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I was born and raised in New Mexico.  I left in my late teens to go to college and later graduate school. I’d always been a writer and academically-oriented but at 28,  I had a stroke brought on by a congenital defect.  Three weeks, two hospitals, and two brain surgeries later, my head hurt.  I needed another way to engage with myself so I signed up for a figurative sculpture class and was introduced to clay.  When I was better, I returned to the academic work and finished my Ph.D. in an unrelated field.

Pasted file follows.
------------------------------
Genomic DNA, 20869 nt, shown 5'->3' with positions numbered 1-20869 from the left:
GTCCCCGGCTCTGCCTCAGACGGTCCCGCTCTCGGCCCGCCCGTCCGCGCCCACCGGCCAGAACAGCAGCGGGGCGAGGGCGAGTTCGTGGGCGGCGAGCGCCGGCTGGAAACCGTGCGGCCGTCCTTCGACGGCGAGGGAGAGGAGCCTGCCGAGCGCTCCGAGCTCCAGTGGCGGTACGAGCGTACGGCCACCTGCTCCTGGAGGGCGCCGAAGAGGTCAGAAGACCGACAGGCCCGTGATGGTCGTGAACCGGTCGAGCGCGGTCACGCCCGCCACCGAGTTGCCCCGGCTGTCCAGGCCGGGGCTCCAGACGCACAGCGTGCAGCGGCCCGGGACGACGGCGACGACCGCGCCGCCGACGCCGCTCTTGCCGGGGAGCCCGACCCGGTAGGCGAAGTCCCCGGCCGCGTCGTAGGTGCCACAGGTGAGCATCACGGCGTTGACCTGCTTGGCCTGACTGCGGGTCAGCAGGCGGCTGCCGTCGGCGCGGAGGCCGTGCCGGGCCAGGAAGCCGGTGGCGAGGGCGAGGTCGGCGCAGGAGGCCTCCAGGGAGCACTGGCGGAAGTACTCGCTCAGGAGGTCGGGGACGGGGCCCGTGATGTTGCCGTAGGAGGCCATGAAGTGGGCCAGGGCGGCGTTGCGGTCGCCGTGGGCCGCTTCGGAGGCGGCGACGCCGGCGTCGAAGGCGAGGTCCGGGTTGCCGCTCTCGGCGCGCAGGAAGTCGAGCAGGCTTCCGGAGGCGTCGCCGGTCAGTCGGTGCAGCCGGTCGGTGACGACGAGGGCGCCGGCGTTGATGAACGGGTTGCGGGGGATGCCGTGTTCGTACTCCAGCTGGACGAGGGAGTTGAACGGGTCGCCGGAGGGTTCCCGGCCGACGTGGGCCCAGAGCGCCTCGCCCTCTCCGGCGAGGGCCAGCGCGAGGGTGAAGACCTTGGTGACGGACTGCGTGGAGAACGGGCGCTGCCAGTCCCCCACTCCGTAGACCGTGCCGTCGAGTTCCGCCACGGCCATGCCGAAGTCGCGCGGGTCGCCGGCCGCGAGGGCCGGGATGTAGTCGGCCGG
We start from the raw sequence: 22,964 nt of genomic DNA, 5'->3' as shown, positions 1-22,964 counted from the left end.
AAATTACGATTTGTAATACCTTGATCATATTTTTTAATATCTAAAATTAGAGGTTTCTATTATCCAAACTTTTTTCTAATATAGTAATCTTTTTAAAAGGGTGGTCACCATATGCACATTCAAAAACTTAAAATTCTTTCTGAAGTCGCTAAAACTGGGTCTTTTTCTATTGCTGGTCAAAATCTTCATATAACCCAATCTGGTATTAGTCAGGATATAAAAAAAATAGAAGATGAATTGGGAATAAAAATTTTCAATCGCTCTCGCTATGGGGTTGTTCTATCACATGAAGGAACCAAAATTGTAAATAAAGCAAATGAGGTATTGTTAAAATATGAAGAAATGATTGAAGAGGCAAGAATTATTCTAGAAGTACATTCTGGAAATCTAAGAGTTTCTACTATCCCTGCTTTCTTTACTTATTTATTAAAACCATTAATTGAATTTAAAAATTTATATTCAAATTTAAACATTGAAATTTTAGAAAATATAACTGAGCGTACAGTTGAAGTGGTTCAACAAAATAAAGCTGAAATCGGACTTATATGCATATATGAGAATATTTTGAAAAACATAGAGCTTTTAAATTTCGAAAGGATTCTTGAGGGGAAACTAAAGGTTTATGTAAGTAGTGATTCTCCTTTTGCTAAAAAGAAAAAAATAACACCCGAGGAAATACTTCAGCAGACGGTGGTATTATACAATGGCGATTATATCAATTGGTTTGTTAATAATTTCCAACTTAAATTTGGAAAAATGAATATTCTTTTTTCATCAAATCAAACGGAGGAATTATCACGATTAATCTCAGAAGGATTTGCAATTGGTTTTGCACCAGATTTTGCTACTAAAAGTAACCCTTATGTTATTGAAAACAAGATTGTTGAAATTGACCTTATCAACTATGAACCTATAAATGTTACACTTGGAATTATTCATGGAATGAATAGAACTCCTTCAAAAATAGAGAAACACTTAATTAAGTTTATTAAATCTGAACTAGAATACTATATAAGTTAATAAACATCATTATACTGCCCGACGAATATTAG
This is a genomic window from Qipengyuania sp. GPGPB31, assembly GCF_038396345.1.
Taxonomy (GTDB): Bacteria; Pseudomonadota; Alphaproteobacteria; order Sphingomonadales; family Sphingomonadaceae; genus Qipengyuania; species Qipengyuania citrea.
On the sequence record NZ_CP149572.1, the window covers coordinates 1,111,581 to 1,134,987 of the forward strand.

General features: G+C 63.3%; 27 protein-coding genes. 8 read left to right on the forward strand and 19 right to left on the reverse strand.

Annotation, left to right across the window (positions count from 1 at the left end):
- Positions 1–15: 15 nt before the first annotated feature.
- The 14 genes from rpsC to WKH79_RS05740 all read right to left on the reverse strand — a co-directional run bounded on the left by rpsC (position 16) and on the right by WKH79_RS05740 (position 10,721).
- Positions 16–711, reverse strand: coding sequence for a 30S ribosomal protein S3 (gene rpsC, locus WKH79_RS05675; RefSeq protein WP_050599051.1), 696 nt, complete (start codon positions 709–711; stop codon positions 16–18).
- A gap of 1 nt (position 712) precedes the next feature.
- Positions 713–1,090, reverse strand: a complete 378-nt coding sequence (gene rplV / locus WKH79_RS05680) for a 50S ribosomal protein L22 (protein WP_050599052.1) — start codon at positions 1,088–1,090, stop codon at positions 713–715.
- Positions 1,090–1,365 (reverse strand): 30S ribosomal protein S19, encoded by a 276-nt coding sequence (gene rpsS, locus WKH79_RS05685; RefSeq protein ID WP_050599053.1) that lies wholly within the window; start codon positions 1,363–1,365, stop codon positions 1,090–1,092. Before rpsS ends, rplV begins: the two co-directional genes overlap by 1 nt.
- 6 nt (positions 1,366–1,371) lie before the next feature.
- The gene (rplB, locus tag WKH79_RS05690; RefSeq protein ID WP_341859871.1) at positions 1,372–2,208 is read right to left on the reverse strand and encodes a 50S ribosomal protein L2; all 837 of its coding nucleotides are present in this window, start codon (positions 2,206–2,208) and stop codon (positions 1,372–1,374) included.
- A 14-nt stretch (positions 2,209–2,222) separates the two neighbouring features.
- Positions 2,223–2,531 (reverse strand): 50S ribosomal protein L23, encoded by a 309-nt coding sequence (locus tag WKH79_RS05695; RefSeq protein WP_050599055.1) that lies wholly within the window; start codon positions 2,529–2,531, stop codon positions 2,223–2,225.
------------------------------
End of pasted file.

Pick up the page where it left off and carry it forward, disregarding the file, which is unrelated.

Many years later, I signed up for another sculpting class.  The clay felt familiar, and I realized how much I had missed working with my hands.  I wondered what would happen if I committed to a regular art practice.  That was in 2012.  Now I make art and I do research.  Sometimes these endeavors converge but mostly not. The irony that my stroke occurred just above my corpus callosum, the part of the brain that sits between and connects the left and right hemisphere, is not lost on me.

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